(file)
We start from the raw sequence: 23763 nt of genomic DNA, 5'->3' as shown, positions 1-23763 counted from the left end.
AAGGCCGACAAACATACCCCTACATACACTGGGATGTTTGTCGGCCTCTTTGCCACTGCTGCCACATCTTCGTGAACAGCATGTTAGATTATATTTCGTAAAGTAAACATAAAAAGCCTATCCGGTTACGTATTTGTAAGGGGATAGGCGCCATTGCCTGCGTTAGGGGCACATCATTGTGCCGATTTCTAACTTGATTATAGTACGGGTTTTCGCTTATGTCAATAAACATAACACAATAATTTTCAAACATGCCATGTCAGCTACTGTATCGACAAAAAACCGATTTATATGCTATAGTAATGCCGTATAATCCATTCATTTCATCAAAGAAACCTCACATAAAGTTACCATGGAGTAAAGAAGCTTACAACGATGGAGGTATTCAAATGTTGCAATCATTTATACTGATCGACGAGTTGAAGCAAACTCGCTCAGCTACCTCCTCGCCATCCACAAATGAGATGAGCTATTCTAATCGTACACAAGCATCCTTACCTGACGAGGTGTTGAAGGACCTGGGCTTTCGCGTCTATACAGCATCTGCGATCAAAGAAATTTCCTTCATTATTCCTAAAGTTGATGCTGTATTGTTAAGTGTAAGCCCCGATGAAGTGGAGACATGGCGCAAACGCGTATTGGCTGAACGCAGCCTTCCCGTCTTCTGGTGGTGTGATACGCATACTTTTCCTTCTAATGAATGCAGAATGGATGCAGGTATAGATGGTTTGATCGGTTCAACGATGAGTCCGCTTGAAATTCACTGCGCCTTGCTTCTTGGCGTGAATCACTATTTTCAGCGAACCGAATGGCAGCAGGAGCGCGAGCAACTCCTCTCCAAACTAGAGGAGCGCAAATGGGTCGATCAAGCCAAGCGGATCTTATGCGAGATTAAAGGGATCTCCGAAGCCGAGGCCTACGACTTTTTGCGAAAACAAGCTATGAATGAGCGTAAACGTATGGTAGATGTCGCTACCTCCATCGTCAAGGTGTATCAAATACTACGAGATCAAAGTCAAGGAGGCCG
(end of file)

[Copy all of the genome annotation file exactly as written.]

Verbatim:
We start from the raw sequence: 23763 nt of genomic DNA, 5'->3' as shown, positions 1-23763 counted from the left end.
AAGGCCGACAAACATACCCCTACATACACTGGGATGTTTGTCGGCCTCTTTGCCACTGCTGCCACATCTTCGTGAACAGCATGTTAGATTATATTTCGTAAAGTAAACATAAAAAGCCTATCCGGTTACGTATTTGTAAGGGGATAGGCGCCATTGCCTGCGTTAGGGGCACATCATTGTGCCGATTTCTAACTTGATTATAGTACGGGTTTTCGCTTATGTCAATAAACATAACACAATAATTTTCAAACATGCCATGTCAGCTACTGTATCGACAAAAAACCGATTTATATGCTATAGTAATGCCGTATAATCCATTCATTTCATCAAAGAAACCTCACATAAAGTTACCATGGAGTAAAGAAGCTTACAACGATGGAGGTATTCAAATGTTGCAATCATTTATACTGATCGACGAGTTGAAGCAAACTCGCTCAGCTACCTCCTCGCCATCCACAAATGAGATGAGCTATTCTAATCGTACACAAGCATCCTTACCTGACGAGGTGTTGAAGGACCTGGGCTTTCGCGTCTATACAGCATCTGCGATCAAAGAAATTTCCTTCATTATTCCTAAAGTTGATGCTGTATTGTTAAGTGTAAGCCCCGATGAAGTGGAGACATGGCGCAAACGCGTATTGGCTGAACGCAGCCTTCCCGTCTTCTGGTGGTGTGATACGCATACTTTTCCTTCTAATGAATGCAGAATGGATGCAGGTATAGATGGTTTGATCGGTTCAACGATGAGTCCGCTTGAAATTCACTGCGCCTTGCTTCTTGGCGTGAATCACTATTTTCAGCGAACCGAATGGCAGCAGGAGCGCGAGCAACTCCTCTCCAAACTAGAGGAGCGCAAATGGGTCGATCAAGCCAAGCGGATCTTATGCGAGATTAAAGGGATCTCCGAAGCCGAGGCCTACGACTTTTTGCGAAAACAAGCTATGAATGAGCGTAAACGTATGGTAGATGTCGCTACCTCCATCGTCAAGGTGTATCAAATACTACGAGATCAAAGTCAAGGAGGCCG